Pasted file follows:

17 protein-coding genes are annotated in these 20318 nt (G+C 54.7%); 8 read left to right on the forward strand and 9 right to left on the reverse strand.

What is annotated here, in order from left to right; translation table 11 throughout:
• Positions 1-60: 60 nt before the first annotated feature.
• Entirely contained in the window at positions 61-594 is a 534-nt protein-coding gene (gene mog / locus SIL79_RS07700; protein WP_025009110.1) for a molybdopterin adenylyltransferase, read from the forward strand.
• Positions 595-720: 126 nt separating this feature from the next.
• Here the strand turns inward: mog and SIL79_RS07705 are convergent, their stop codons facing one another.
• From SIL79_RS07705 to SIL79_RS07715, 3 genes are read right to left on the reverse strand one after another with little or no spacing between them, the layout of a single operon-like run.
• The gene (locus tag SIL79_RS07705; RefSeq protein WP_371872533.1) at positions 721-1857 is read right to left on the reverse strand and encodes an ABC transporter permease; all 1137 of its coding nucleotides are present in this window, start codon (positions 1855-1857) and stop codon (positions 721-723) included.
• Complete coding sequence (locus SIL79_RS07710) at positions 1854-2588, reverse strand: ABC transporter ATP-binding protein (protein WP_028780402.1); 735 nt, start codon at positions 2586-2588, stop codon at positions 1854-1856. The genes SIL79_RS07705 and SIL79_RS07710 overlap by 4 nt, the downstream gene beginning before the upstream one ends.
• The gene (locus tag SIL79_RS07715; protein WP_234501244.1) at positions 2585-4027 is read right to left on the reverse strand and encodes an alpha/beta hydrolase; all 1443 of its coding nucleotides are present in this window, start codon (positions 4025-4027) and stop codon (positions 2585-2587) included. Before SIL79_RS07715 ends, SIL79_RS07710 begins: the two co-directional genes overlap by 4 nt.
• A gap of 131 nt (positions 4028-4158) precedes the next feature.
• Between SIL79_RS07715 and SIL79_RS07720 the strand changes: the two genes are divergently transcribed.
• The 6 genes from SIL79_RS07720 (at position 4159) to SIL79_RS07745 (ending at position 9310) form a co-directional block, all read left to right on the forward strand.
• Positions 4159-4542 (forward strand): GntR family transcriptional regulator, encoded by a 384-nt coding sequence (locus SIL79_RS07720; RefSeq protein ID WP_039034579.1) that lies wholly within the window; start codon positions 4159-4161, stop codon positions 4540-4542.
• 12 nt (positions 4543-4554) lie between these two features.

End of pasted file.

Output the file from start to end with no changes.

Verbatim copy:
17 protein-coding genes are annotated in these 20318 nt (G+C 54.7%); 8 read left to right on the forward strand and 9 right to left on the reverse strand.

What is annotated here, in order from left to right; translation table 11 throughout:
• Positions 1-60: 60 nt before the first annotated feature.
• Entirely contained in the window at positions 61-594 is a 534-nt protein-coding gene (gene mog / locus SIL79_RS07700; protein WP_025009110.1) for a molybdopterin adenylyltransferase, read from the forward strand.
• Positions 595-720: 126 nt separating this feature from the next.
• Here the strand turns inward: mog and SIL79_RS07705 are convergent, their stop codons facing one another.
• From SIL79_RS07705 to SIL79_RS07715, 3 genes are read right to left on the reverse strand one after another with little or no spacing between them, the layout of a single operon-like run.
• The gene (locus tag SIL79_RS07705; RefSeq protein WP_371872533.1) at positions 721-1857 is read right to left on the reverse strand and encodes an ABC transporter permease; all 1137 of its coding nucleotides are present in this window, start codon (positions 1855-1857) and stop codon (positions 721-723) included.
• Complete coding sequence (locus SIL79_RS07710) at positions 1854-2588, reverse strand: ABC transporter ATP-binding protein (protein WP_028780402.1); 735 nt, start codon at positions 2586-2588, stop codon at positions 1854-1856. The genes SIL79_RS07705 and SIL79_RS07710 overlap by 4 nt, the downstream gene beginning before the upstream one ends.
• The gene (locus tag SIL79_RS07715; protein WP_234501244.1) at positions 2585-4027 is read right to left on the reverse strand and encodes an alpha/beta hydrolase; all 1443 of its coding nucleotides are present in this window, start codon (positions 4025-4027) and stop codon (positions 2585-2587) included. Before SIL79_RS07715 ends, SIL79_RS07710 begins: the two co-directional genes overlap by 4 nt.
• A gap of 131 nt (positions 4028-4158) precedes the next feature.
• Between SIL79_RS07715 and SIL79_RS07720 the strand changes: the two genes are divergently transcribed.
• The 6 genes from SIL79_RS07720 (at position 4159) to SIL79_RS07745 (ending at position 9310) form a co-directional block, all read left to right on the forward strand.
• Positions 4159-4542 (forward strand): GntR family transcriptional regulator, encoded by a 384-nt coding sequence (locus SIL79_RS07720; RefSeq protein ID WP_039034579.1) that lies wholly within the window; start codon positions 4159-4161, stop codon positions 4540-4542.
• 12 nt (positions 4543-4554) lie between these two features.